Since we live in an automated, it’s probably not that surprising that your ability to repay your mortgage loan comes down to a single number. The years of paying your various bills: your mortgage, car payments, and credit card bills are analyzed, sliced, spindled and mutilated into a single indicator of whether you’re likely to meet your future obligations.
Each of the three credit reporting agencies has its own formula for building your credit score. The original FICO score was developed by Fair Isaac and Company. Experian uses this model and calls its score FICO. Equifax’s model, based on FICO, is called BEACON, while TransUnion, which also uses a slightly modified FICO, calls its score EMPIRICA. While each of the models considers a range of data available in your credit report, the differences aren’t huge; all of the agencies use the following factors in calculating your credit score:
Each of these is assigned a value and a weight. The result is a single number: your credit score. FICO scores range from 300 to 800. Higher is better. Most home buyers have a score above 620.
FICO scores affect more than your ability to get a loan. They also affect your interest rate. Higher scores indicate you are probably a better credit risk, and thus may qualify for a better mortgage rate.
What can you do to improve your FICO score? Very little in the short term. Some companies promise quick fixes, but they can’t do anything different than what you can do — for free. (Of course you must have incorrect items removed from your credit report.)
Before you can improve your score, you have to get your score and make sure that the credit reports from each agency are correct. Fair Isaac has created a web site (www.myFICO.com) that lets you do just that. For a reasonable fee, you can quickly get your FICO score from all three agencies, along with your credit report. They also provide information and tools that help you understand how to improve your credit score.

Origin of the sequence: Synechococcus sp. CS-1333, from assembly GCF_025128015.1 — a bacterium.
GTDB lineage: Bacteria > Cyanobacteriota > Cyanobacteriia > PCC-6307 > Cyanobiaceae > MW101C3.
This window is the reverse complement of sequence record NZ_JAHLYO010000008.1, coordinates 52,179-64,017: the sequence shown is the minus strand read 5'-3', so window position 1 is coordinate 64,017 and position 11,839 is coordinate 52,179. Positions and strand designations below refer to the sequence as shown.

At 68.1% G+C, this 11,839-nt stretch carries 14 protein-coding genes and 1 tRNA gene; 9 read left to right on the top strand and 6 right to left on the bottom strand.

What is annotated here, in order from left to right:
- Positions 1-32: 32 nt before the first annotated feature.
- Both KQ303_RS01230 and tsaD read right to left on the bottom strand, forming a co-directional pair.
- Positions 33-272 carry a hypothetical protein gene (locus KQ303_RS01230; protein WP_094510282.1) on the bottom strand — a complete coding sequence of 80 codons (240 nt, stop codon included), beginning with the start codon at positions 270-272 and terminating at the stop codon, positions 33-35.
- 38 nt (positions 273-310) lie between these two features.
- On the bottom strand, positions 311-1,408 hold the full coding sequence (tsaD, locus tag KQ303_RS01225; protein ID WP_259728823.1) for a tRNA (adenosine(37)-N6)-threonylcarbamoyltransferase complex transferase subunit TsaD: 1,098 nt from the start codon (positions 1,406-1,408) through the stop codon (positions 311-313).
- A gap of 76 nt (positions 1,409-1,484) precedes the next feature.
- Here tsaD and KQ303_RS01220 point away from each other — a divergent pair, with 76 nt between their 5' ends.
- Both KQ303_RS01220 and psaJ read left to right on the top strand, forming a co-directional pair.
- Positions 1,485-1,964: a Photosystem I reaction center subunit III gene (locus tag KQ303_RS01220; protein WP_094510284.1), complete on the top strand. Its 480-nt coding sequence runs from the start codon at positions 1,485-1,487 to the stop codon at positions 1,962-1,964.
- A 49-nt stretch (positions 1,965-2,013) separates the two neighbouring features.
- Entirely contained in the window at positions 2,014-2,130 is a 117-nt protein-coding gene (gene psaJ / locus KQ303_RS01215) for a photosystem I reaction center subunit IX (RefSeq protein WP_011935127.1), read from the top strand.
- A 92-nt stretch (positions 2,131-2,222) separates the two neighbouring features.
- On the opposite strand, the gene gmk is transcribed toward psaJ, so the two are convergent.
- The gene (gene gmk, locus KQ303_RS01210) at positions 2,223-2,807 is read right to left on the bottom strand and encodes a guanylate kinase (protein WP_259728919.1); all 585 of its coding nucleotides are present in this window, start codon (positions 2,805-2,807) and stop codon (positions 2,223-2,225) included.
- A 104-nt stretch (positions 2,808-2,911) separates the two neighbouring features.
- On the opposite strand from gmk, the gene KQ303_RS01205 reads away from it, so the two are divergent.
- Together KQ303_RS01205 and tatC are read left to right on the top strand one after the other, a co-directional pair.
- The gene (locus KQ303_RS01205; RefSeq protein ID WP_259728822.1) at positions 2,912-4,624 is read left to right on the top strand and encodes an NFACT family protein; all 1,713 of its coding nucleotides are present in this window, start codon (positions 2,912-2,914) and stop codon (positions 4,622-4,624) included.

You can get a federally-mandated free credit report every year from all three credit reporting agencies at AnnualCreditReport.com. You won’t get a free credit score from AnnualCreditReport.com, but getting it is fast and inexpensive.
Now that you have all the facts, you will be a more informed consumer and you’ll be better positioned to get the right mortgage for you.
Licensed in Colorado as Maestro LLC (DBA Mortgage Maestro Group) is an Equal Housing Lender.
387 N Corona St #646, Denver, CO 80218.
NMLS Unique Identifier #1838215
Consumers wishing to file a complaint against a company or a residential Mortgage loan originator should complete and send a complaint form to the Texas department of savings and mortgage lending, 2601 North Lamar, suite 201, Austin, Texas 78705. Complaint forms and instructions may be obtained from the Department’s website at www.sml.texas.gov. A toll-free consumer hotline is available at 1-877-276-5550. The department maintains a recovery fund to make payments of certain actual out of pocket damages sustained by borrowers caused by acts of licensed residential mortgage loan originators. A written application for reimbursement from the recovery fund must be filed with and investigated by the department prior to the payment of a claim. For more information about the recovery fund, please consult the department’s website at www.sml.texas.gov.
Home Mortgage Disclosure Act Notice. The HMDA data about our residential mortgage lending are available online for review. The data show geographic distribution of loans and applications; ethnicity, race, sex, age and income of applicants and borrowers; and information about loan approvals and denials. HMDA data for many other financial institutions are also available online. For more information, visit the Consumer Financial Protection Bureau’s website.
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